The Artist

It was never my intention to become an artist.
Having two brothers in the arts and watching their struggles, I logically opted out of the field and pursued other endeavors.   Seeking a change in my life, I returned to University and happened upon a teacher who saw within me my potential and encouraged it.   After much resistance, I succumbed.

Working with students today, they often ask me why I do what I do.   I try to offer a dose of reality to them by regaling them with stories of my trials and tribulations as a sculptor and naming all of the reasons as to why not to pursue a career as an artist.   But I also clarify this by telling them how art for me has always been about the passion of creation.   I am an idealist in as I still believe that through my sculptures I can make a person smile, or to think and that maybe I can influence them to change their ideas or to give them something they will enjoy being around for their whole life.

My true happiness comes only when I am in my studio creating.


The Art

I have been working on two series of work that are as different as they are similar.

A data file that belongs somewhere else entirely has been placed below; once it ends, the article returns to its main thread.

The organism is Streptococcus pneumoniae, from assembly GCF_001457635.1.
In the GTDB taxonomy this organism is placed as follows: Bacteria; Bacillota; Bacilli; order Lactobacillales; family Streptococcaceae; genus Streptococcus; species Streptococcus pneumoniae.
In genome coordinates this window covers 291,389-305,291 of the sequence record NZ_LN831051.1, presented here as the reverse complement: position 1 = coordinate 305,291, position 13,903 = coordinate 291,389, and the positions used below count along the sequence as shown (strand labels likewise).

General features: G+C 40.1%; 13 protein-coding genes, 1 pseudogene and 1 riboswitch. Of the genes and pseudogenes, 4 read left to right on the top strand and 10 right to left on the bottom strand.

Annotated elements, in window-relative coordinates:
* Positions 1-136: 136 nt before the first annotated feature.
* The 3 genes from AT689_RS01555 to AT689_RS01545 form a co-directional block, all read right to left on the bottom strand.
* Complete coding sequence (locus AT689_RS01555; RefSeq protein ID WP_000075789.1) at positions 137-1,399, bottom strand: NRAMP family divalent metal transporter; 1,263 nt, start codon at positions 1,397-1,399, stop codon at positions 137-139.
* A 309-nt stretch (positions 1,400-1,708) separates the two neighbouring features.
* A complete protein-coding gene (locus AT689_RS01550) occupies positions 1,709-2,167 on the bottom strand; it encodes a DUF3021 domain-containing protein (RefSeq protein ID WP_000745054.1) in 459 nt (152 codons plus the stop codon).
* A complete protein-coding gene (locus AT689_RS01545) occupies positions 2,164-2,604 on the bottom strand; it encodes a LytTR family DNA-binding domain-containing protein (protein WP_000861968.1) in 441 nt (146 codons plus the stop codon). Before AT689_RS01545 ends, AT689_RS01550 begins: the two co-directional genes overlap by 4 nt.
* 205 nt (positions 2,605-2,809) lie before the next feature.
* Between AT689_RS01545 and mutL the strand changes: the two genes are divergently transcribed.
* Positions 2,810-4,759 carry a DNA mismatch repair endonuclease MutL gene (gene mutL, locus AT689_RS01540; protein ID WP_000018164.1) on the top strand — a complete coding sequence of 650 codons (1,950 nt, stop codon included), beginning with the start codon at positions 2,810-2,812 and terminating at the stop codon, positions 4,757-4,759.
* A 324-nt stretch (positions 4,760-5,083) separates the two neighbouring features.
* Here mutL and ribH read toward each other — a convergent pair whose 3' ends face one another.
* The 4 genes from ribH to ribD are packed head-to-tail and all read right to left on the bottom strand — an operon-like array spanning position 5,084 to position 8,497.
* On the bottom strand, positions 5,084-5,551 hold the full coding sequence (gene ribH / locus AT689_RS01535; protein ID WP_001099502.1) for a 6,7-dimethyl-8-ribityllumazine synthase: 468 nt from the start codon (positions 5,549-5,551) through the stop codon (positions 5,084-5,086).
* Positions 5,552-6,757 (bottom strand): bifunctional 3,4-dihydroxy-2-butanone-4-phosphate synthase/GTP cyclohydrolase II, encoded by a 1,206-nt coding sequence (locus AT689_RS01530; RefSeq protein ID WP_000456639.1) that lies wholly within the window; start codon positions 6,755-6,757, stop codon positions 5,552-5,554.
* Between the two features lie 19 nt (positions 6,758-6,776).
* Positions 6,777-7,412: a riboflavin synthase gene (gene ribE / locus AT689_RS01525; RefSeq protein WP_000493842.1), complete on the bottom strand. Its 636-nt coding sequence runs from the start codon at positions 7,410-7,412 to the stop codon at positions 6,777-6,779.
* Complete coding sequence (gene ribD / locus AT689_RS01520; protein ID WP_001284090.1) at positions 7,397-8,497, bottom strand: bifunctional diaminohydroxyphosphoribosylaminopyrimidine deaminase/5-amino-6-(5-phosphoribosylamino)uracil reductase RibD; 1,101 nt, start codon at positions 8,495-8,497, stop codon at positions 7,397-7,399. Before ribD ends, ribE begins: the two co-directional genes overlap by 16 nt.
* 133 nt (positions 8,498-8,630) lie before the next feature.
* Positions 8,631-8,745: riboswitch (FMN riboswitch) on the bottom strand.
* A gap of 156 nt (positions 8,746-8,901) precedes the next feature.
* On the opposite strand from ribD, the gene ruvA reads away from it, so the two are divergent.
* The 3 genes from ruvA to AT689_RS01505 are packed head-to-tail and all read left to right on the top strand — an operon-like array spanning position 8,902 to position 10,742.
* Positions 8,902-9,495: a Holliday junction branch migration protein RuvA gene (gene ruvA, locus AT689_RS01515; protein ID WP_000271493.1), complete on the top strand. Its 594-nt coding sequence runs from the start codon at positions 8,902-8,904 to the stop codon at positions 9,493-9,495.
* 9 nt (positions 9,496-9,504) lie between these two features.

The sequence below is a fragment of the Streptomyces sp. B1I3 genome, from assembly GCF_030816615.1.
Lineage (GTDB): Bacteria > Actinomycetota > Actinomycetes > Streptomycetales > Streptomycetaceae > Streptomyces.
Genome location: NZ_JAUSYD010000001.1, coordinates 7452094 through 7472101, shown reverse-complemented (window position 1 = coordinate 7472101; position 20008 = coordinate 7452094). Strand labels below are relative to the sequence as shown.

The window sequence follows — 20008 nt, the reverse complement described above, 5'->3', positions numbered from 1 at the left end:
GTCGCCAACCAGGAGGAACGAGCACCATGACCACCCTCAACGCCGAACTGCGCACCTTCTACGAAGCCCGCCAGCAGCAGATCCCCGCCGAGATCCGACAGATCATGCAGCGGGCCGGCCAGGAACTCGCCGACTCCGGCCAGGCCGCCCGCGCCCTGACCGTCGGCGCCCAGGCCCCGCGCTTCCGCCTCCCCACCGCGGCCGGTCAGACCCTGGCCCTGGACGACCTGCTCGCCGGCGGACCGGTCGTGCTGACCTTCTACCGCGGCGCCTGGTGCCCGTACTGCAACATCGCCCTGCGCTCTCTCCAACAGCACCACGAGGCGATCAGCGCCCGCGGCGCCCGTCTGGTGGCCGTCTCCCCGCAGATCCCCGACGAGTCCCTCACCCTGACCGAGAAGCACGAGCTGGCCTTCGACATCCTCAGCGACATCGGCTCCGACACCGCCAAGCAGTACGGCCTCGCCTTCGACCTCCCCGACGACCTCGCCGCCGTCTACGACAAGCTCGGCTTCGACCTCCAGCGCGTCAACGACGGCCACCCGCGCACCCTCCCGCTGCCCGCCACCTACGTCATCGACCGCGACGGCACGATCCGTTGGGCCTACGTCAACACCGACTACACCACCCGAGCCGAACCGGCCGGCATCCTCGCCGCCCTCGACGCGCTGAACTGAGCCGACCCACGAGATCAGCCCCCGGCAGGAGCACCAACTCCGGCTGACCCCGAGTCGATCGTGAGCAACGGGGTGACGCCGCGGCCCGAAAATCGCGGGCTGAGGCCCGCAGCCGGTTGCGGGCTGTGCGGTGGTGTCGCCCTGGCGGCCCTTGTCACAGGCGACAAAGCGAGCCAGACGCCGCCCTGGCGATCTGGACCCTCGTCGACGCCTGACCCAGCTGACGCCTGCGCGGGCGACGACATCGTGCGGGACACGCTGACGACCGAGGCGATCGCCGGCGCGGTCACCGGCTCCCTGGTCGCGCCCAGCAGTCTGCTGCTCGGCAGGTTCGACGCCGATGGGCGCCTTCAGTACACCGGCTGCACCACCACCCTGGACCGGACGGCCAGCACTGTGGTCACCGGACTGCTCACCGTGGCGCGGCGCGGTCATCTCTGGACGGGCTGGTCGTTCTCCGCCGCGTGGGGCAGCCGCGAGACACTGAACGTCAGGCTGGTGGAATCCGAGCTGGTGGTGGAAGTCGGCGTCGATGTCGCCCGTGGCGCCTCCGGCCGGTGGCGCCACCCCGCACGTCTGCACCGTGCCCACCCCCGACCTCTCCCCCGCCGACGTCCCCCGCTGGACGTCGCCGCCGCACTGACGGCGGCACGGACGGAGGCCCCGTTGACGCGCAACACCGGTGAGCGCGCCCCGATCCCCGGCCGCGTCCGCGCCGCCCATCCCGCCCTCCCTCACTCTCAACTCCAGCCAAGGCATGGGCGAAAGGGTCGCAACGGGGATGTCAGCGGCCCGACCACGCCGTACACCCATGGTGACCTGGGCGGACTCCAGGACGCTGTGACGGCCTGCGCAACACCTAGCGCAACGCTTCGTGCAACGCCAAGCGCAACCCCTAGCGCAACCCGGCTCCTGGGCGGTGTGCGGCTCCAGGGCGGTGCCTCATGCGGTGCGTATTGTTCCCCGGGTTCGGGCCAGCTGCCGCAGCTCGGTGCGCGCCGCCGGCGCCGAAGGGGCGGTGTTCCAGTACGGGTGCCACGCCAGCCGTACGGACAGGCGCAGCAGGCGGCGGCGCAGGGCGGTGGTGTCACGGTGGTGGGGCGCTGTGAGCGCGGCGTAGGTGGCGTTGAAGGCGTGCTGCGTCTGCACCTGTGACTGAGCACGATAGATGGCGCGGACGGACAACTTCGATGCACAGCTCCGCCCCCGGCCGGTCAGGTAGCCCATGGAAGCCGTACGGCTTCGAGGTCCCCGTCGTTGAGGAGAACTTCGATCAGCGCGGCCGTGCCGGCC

One series was once labeled as metaphorical vistas, a description that I have always liked.   Within these sculptures I include houses, chairs, and other objects that, with their inherent symbolism, develop metaphors about issues that are important to me. Many of my ideas stem from a fascination with how things are connected, both literally and figuratively. The combination of wood and curved steel are utilized as both compositional elements and to create spaces for these objects to reside. I have always been interested in how objects function within a given space, how they occupy it and the relationships created with the other objects in that space. Because of the broad range of symbolism, these sculptures can speak on many different levels and to many different people.

The second series can best be expressed as a reappropriation of objects.   I have always been intrigued by the found object and it's history and potential symbolism.   Most of these sculptures are made using multiples of the same object and realigned to create something wholly different. 

tranquil eves


© Craig Robb 2016